Review: The Green Children of Woolpit, by Laura Norman and Kirsty Thorpe, Red Rose Chain, Avenue Theatre

The Green Children of Woolpit by Laura Norman and Kirsty Thorpe, staged by Red Rose Chain

The Green Children of Woolpit by Laura Norman and Kirsty Thorpe, staged by Red Rose Chain - Credit: Archant

The Green Children of Woolpit is a fascinating Suffolk folk tale from the 12 Century retold by Red Rose Chain. Two green children appear from nowhere in a wood. They are found by a grumpy old man who, initially hostile, becomes more accepting, caring and transformed through his contact with them. The show has been devised by Laura Norman and Kirsty Thorpe for a specific audience of children with various learning disabilities.

Tony Carrick as The Old Man in The Green Children of Woolpit by Laura Norman and Kirsty Thorpe, stag

Tony Carrick as The Old Man in The Green Children of Woolpit by Laura Norman and Kirsty Thorpe, staged by Red Rose Chain - Credit: Archant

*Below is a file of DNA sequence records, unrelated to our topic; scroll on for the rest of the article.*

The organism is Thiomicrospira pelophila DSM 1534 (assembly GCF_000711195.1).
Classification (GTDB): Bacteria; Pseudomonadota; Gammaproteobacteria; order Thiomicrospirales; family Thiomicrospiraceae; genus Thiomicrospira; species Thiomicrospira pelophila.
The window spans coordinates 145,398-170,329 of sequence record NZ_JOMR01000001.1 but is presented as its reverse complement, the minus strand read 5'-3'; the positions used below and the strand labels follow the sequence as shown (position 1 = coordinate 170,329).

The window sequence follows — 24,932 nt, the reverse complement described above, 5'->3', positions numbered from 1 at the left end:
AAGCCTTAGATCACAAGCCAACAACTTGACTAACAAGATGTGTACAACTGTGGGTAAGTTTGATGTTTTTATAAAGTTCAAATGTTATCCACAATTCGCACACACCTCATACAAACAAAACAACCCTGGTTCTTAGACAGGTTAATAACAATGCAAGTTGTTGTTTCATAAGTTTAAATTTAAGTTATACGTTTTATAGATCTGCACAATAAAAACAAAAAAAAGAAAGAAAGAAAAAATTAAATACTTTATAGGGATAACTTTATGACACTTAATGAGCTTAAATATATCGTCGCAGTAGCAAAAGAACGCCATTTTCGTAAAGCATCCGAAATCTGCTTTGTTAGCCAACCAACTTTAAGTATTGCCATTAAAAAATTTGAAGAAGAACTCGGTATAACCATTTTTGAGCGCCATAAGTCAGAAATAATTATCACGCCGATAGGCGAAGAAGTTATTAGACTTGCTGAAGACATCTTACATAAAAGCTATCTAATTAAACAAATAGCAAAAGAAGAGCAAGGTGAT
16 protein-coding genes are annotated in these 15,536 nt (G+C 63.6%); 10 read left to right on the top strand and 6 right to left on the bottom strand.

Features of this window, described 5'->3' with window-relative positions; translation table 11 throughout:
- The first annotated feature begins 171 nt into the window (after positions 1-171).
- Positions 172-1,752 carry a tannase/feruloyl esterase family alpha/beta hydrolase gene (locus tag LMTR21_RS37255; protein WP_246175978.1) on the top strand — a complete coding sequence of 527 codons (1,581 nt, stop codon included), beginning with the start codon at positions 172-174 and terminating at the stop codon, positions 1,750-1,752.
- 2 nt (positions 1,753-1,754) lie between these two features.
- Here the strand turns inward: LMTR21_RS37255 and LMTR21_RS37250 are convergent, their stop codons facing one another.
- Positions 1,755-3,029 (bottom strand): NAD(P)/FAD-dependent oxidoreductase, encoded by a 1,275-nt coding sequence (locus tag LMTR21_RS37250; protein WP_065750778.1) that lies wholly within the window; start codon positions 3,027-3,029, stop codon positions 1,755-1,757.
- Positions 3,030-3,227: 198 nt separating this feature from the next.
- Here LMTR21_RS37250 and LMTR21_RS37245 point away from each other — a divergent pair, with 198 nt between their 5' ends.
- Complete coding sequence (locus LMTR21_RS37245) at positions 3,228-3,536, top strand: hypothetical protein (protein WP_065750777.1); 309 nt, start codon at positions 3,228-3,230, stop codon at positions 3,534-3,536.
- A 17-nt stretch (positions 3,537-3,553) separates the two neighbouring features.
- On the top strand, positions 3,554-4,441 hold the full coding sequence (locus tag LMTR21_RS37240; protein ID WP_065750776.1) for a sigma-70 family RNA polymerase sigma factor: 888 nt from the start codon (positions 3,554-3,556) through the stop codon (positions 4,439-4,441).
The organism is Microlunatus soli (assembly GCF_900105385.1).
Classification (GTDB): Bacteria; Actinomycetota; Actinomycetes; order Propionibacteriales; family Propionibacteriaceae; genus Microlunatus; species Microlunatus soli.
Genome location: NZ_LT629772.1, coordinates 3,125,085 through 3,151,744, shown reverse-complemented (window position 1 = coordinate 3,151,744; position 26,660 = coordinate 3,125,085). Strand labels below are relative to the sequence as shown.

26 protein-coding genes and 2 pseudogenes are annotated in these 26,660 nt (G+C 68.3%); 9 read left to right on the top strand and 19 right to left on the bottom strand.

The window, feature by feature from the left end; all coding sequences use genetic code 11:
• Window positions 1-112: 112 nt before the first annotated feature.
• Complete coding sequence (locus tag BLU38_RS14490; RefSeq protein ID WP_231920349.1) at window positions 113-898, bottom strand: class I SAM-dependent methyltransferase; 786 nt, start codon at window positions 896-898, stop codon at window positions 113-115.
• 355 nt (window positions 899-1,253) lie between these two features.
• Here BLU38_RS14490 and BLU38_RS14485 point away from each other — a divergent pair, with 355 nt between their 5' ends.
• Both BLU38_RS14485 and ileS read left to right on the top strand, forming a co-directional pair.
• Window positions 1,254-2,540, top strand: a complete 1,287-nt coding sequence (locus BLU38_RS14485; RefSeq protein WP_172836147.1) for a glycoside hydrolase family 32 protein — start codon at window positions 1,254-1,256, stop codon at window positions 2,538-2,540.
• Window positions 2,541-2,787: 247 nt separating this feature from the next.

I saw this show back in May and noted that Lyn Gardner, national theatre critic, had that very week, written an article headlined: “Quality is crucial for disability arts: poor work fails artists and audiences.”

Six months later, Red Rose Chain’s The Green Children is back by popular demand and absolutely remains a testament to the imaginative power of theatre- for all audiences.

The sensory experience of the show acts as its own narrative gently creating a welcoming atmosphere. We are invited to touch, taste and smell within a colourful cocoon that is the world of The Green Children. A permission to believe is granted to all of us in the audience. The day before, I was told, an audience member took over, became a King and created a new scene. Today, audience members danced and danced, one becoming a butterfly. She nimbly darted around the space adding to the magic. I couldn’t take my eyes off her. It was simply beautiful to watch.

This time round, I feel more sensitive to Tony Carrick’s sincere, natural performance as The Old Grandfather. He knows he still has lessons to learn, and regaining his “sense of wonder” seems to be the most precious gift the Green Children give him.


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The Green Children reminds us that kindness and acceptance makes us more human, not less and that hope will forever be more powerful that hate.

Jackie Montague

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